A manifold is a topological space which looks locally like a Cartesian space, commonly a finite-dimensional Cartesian space $\mathbb{R}^n$ but possibly an infinite-dimensional topological vector space-
What “locally looks like” means depends on what sort of structure we are considering a Cartesian space to embody. At one extreme, we can think of $\mathbb{R}^n$ as merely a topological space. Or, $\mathbb{R}^n$ may be considered as carrying more rigid types of structure, such as $C^k$-differential structure, smooth structure, piecewise-linear (PL) structure, real analytic structure, affine structure, hyperbolic structure, foliated structure, etc., etc. Accordingly we have notions of topological manifold, differential manifold, smooth manifold, etc. By default these are modeled on finite dimensional spaces, but most notions have generalizations to a corresponding notion of infinite dimensional manifold.
In any case, the type of geometry embodied in a particular flavor of manifold is controlled by a particular groupoid of transformations which preserves whatever geometric features one is interested in; cf. Felix Klein’s Erlanger Programm.
To give a reasonably general notion of manifold, we first specify the kinds of concrete geometric groupoids which come into play.
A pseudogroup on a topological space (or locale) $X$ is a groupoid $G$ each of whose objects is an open subset of $X$, and whose morphisms are homeomorphisms between such open sets, satisfying the following conditions:
Commonly used choices for $X$ in def. 1 include
the Cartesian space $\mathbb{R}^n$ (for real manifolds)
the complex plane $\mathbb{C}^n$ (for complex manifolds)
the half-space $H^n = \{(x_1, \ldots, x_n) \in \mathbb{R}^n: x_1 \geq 0\}$ (for manifolds with boundary)
the $n$-cube $I^n = [0, 1]^n$.
For the sake of concreteness, the reader may as well focus on the case $X = \mathbb{R}^n$.
Let $G$ be a pseudogroup on $X$.
A $G$-chart on a topological space $M$ is an open subset $U$ of $M$ together with an open embedding
Two charts $\phi: U \to X$ and $\psi: V \to X$ are compatible if
belongs to $G$.
A $G$-atlas on a topological space $M$ is a family of compatible charts $(\phi_\alpha: U_\alpha \to X)_\alpha$, def. 2, such that $(U_\alpha)_\alpha)_\alpha$ covers $M$. The (restricted) maps $\phi_{\alpha \beta} = \phi_\beta \circ \phi_{\alpha}^{-1}$ are called transition functions between the charts of the atlas.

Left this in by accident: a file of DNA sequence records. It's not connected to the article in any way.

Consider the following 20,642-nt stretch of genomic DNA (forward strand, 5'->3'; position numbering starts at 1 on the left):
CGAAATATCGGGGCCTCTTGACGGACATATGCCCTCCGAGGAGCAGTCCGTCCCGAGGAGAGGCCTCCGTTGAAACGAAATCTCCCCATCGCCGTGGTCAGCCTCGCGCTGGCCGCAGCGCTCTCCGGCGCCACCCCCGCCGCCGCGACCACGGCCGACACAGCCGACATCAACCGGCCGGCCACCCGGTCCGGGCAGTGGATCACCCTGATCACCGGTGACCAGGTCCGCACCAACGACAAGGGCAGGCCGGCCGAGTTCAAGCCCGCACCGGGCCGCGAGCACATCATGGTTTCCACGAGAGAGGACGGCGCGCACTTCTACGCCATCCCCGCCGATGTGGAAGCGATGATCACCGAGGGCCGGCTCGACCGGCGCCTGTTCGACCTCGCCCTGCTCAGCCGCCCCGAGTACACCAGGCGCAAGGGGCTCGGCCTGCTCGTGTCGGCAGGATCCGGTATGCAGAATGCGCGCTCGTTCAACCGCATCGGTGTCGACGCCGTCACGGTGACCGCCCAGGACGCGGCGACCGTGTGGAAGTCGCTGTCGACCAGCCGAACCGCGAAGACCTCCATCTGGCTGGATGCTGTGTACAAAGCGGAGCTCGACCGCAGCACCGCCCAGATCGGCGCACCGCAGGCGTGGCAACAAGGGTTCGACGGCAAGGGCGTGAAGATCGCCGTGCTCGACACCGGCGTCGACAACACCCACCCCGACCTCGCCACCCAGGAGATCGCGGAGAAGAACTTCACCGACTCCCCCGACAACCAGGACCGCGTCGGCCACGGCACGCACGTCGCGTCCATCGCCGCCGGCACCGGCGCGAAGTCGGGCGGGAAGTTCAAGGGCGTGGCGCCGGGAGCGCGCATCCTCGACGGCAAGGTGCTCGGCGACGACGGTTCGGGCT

A $G$-manifold is a topological space equipped with a $G$-atlas (definition 3).
This means that we can think of a $G$-manifold as a space which is locally modeled on $X$ according to the geometry $G$.
It is almost invariably the case in classical manifold theory that one requires some technical niceness properties on the topological space underlying a manifold.
Usually, in the definition of manifold it is understood that the underlying topological space
is a Hausdorff topological space (if not one usually speaks explicitly of a non-Hausdorff manifold)
Often it is also assumed that the topology has a countable basis as well.
In the typical cases mentioned above for $X$, this will mean that $M$ is metrizable. In many studies, for example in cobordism theory, one goes even further and assumes the manifolds are compact.
An atlas is not considered an essential part of the structure of a manifold: two different atlases may yield the same manifold structure. This is encoded by the following definition 5 of isomorphisms between manifolds.
An isomorphism of $G$-manifolds $f: M \to N$ (defined by chosen atlas structures, def. 3) is a homeomorphism $f$ such that
is in $G$ whenever $(U, \phi)$ is a coordinate chart, def. 2 of $x \in M$, and $(V, \psi)$ is a coordinate chart of $f(x) \in N$.
If $M_1$ and $M_2$ are two $G$-manifold structures on the same topological space $M$, then $M_1$ and $M_2$ are considered equal as $G$-manifolds if $id: M \to M$ is an isomorphism from $M_1$ to $M_2$ (and hence also from $M_2$ to $M_1$).
Alternatively, atlases are ordered by inclusion, and two atlases define the same manifold structure on $M$ if they have a common upper bound. Equivalently, two atlases define the same manifold structure if each chart of one is compatible with each chart of the other. Or, one could extend any atlas to the (unique) maximal atlas containing it, which consists of all charts compatible with each of the charts in the original atlas, and simply identify a manifold structure with a maximal atlas.
Rafael: Can one define a manifold object in a category C as a G-manifold with G related to C? What would the relation between G and C be to obtain G-manifolds in C as manifold objects?
Toby: Yes, I think that this would make perfect sense; I think that we'd want $G$ to be an internal groupoid in $C$. Note that defining things like ‘smooth manifold’ in $C$ might still be difficult, but we've reduced it to internalising Cart Sp in $C$. (There's also the matter that the above definition takes a notion of space for granted, so you'd have to internalise that into $C$ too, but I'm not sure how important that really is, when I think about how the topology on a smooth manifold can be recovered from the smooth structure.)
Rafael: Can someone that knows more than me about this add the result of this question to this article so nobody have to ask again.
Toby: I'd rather not, since it's all ‘I think’ and ‘might be difficult’; it's better as a query box, moved to the bottom if necessary. But if Todd agrees with me, then maybe he'll add it.